When a bona fide legend of Liverpool Football Club, like Ian Rush, says that you have "got to be up there with the best signings the club has ever made," it's safe to assume that you have had more than a modicum of success with the Liverbird on your chest. Such is the Welshman's opinion of Sami Hyypia, the Finnish giant who commanded the Reds defence for ten years, making 464 appearances, scoring 35 goals and helping the club to ten trophies.
Hyypia is currently ensconced as part of an unusual managerial double-act with Sascha Lewandowski at Bayer Leverkusen in the Bundesliga. Nominally, Hyypia is team manager, with Lewandowski, who holds the training licence, as head coach. It is a peculiar arrangement and has been described by the Finn as "not ideal," but it is one that has yielded success, with Leverkusen third in the table and holding a six point cushion in the automatic qualification slot for the Champions League.
How his former employers at Anfield would relish such a position. Alas, as we are all too keenly aware around this parish, Liverpool is at a different stage in its evolutionary process and we can only dream that next season will see us reach similar heights. Speaking to the BBC, Hyypia recalled his Liverpool years with tremendous affection and he reflected on the relationships he built over a decade in red.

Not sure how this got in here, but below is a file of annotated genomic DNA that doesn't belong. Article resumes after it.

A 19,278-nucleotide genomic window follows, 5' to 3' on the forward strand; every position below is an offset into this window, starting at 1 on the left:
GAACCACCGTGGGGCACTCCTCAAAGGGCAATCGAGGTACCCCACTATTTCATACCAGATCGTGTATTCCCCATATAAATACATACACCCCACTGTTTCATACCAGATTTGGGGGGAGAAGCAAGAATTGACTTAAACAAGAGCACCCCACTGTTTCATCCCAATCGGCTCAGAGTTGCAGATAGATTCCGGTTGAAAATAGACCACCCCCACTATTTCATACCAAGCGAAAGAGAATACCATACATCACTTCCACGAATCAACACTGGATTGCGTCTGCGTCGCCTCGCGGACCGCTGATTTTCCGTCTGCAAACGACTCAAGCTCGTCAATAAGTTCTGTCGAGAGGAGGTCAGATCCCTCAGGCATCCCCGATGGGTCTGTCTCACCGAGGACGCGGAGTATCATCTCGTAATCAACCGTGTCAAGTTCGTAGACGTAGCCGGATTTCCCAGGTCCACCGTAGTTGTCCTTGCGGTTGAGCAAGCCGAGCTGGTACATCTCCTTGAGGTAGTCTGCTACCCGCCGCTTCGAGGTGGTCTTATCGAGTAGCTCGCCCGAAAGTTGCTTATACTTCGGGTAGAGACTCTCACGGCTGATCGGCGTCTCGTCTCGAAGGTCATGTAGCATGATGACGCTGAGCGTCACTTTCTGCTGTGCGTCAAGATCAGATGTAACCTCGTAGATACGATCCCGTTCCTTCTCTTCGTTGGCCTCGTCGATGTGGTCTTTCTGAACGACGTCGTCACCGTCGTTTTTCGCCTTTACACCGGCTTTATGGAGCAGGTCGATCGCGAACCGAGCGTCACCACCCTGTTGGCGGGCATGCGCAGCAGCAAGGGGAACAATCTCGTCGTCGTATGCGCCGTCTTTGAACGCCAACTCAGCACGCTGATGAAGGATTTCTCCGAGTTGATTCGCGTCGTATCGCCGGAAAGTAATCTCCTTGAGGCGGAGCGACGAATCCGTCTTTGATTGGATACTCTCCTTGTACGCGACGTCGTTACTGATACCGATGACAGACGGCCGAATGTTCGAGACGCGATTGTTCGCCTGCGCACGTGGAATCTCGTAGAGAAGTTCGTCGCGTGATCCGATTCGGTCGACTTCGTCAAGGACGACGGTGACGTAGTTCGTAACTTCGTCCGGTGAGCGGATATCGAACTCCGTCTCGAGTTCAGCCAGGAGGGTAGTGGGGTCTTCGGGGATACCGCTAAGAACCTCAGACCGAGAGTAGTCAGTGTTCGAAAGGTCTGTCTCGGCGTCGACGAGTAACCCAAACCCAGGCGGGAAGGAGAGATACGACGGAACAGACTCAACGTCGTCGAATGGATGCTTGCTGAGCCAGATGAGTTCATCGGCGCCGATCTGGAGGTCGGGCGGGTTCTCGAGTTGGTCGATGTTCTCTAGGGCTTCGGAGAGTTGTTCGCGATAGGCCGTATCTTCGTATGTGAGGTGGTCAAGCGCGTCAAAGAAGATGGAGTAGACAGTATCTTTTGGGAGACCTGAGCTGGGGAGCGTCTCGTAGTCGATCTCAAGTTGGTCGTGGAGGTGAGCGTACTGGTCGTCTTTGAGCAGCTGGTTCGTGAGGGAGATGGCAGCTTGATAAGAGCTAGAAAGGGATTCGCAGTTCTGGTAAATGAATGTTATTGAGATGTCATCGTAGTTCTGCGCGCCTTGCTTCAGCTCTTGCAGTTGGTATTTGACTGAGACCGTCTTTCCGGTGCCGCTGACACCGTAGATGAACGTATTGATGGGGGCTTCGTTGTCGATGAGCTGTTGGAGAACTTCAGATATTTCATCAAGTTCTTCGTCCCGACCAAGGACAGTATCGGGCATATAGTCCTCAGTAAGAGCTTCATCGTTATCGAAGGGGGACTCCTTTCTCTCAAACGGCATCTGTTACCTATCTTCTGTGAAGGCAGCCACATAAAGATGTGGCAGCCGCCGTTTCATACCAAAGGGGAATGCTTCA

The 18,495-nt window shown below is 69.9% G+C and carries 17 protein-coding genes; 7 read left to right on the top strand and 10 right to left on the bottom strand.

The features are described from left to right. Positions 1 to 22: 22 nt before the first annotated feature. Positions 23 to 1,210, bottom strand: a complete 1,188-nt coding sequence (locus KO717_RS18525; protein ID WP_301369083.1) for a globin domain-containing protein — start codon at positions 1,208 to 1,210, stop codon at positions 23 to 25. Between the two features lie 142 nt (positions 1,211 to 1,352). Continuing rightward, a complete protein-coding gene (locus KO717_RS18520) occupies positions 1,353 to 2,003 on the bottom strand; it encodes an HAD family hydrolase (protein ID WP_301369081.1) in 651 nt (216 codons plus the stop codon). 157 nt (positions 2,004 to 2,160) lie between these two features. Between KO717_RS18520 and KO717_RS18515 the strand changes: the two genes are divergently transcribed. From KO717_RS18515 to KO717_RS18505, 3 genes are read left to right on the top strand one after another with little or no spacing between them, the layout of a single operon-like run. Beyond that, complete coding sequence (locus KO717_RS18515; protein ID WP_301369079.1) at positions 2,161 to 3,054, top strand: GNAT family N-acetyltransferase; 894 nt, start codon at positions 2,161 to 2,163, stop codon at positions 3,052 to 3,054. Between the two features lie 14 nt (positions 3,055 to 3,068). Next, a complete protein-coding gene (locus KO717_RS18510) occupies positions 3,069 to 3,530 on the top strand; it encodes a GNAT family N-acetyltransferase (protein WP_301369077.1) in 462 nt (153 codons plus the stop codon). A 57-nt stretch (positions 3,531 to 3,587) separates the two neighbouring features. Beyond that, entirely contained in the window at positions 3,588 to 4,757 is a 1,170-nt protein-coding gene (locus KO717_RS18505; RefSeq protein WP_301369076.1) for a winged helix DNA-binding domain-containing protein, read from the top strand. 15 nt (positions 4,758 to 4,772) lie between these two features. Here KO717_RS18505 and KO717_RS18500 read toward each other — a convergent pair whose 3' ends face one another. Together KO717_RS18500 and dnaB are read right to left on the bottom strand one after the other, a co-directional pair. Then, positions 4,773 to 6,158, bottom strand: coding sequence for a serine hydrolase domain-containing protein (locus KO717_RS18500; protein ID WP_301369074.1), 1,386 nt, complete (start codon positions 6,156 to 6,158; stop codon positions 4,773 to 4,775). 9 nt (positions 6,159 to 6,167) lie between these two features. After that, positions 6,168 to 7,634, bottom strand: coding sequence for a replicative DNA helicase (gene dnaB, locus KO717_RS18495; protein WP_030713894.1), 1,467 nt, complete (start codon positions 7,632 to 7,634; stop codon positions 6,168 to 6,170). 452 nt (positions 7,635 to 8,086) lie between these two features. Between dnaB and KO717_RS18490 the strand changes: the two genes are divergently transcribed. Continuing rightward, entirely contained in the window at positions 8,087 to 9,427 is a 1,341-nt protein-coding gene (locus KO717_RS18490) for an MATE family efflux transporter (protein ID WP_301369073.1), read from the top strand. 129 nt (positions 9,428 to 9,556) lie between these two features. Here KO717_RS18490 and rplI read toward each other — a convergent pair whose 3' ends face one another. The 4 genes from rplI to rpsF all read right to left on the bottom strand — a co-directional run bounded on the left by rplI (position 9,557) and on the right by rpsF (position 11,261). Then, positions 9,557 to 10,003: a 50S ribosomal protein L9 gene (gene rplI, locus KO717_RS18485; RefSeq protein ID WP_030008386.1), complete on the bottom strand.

"The day I signed my contract with Liverpool, that's one day I will never forget because Liverpool was my favourite team when I was younger and it was a dream come true. I was there a long time and I had to leave friends there - it was a bit emotional."
As one who was privileged enough to witness those years Hyypia spent at Anfield and to watch him live on several occasions, I would say he was the best defender I have seen don the Liverbird. I've watched Alan Hansen, Steve Nicol, Mark Lawrenson and Jamie Carragher, but I've never seen as imposing a defender as Sami Hyypia. He was aerially dominant, fierce in the tackle, technically adept with great distribution and even carried a goal threat - he scored in each of his seasons at the club.
"Now I think of my Liverpool career with joy, especially the fans," said the Leverkusen manager. "I always had a good relationship with Liverpool fans. I guess they saw that I always tried my best on the pitch. I made mistakes as well and hopefully they forgive me for those mistakes and hopefully I did more good things than mistakes."
Hyppia claimed that his strategy as a manager has been to harness the finest traits of those he has worked under, whilst trying to dispense with what he perceived to be their weaknesses. Perhaps unsurprisingly, the Finn retains his highest praise for Rafael Benitez, with whom he won the game's most coveted prize.
"If we are talking about football tactically," he offered, "maybe I learned the most from Benitez. Tactically, he was good and maybe I'd say I've learned the most from him."
As it seems to have fallen to me to be the resident nostalgia-monkey around here, a status due more to my comparative old-age than to anything more noble, I shall finish by exhorting you to wallow with me in some mawkish sentiment as we reflect on Sami Hyypia's time as one of our own.
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